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1.  The General Theological Seminary – C. Clarke Moore, the donor of the land for the school, was also a professor of Biblical Learning at the institution.  The Campus takes up a city block, from 9th to 10th avenue and 20th to 21st streets.  So much does it look like a “traditional” college campus that the “Law and Order” series of TV shows uses it whenever it needs a college setting.  The grounds are open to the public from Mon. — Friday 12-3 PM and Sat. 11-3 PM.  Centrally placed is the Chapel of the Good Shepard, with its 161-foot bell tower and its impressive bronze doors.
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2.  The Guardian Angel Roman Catholic Church at 10th Avenue and 21st street (architect John Van Pelt, 1930).  Also known as the Shrine Church of the Sea, it harkens back to a time when the NY ports were much busier than they are today, as its congregation was and still is mostly sea workers.  It’s worth examining the facade of the building, built in an Italian Romanesque style.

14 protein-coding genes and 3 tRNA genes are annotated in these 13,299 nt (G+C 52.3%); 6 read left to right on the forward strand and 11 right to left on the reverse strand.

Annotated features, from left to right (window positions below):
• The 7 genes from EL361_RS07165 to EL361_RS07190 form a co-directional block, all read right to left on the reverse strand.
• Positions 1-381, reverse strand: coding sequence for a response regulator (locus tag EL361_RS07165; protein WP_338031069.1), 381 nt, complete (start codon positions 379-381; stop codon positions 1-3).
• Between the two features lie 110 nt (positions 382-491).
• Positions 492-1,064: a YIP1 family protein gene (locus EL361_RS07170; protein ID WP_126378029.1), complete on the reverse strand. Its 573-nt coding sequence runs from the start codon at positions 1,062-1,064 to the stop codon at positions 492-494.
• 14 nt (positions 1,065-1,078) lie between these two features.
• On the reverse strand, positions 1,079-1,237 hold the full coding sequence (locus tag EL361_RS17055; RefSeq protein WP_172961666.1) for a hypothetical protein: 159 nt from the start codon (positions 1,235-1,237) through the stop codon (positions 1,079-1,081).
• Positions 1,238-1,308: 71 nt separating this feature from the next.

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3.  The Empire Diner – located at 10th avenue and 22nd street, the building was made by the Fodero Dining Car Company in 1929, as the origin of diners actually stems from a history of converted trolley cars and railroad coaches.  The squat, black and chrome building has hosted many famous diners, including Babe Ruth, Albert Einstein, FDR, Charles Lindbergh, Barbara Streisand and Madonna, to name a few.
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4.  The Chelsea Historic district, between 9th-10th avenue and 22nd to 20th streets boasts an impressive collection of Italiante, Greek Revival and Federal Buildings.  Most famous is “Cushman Row” 406-418 W. 20th St.  Named after mid-19th century businessman Don Alonzo Cushman these Greek Revival Houses rival “The Row” of Greenwich Village in quality.
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5.  Church of the Holy Apostles – (architect Minard Lafever 1848-49) Located all the way up at 9th Avenue and 28th street, its unique style and William Jay Bolten stained-glass windows make it a nice stop in the afternoon, when sunlight floods the interior.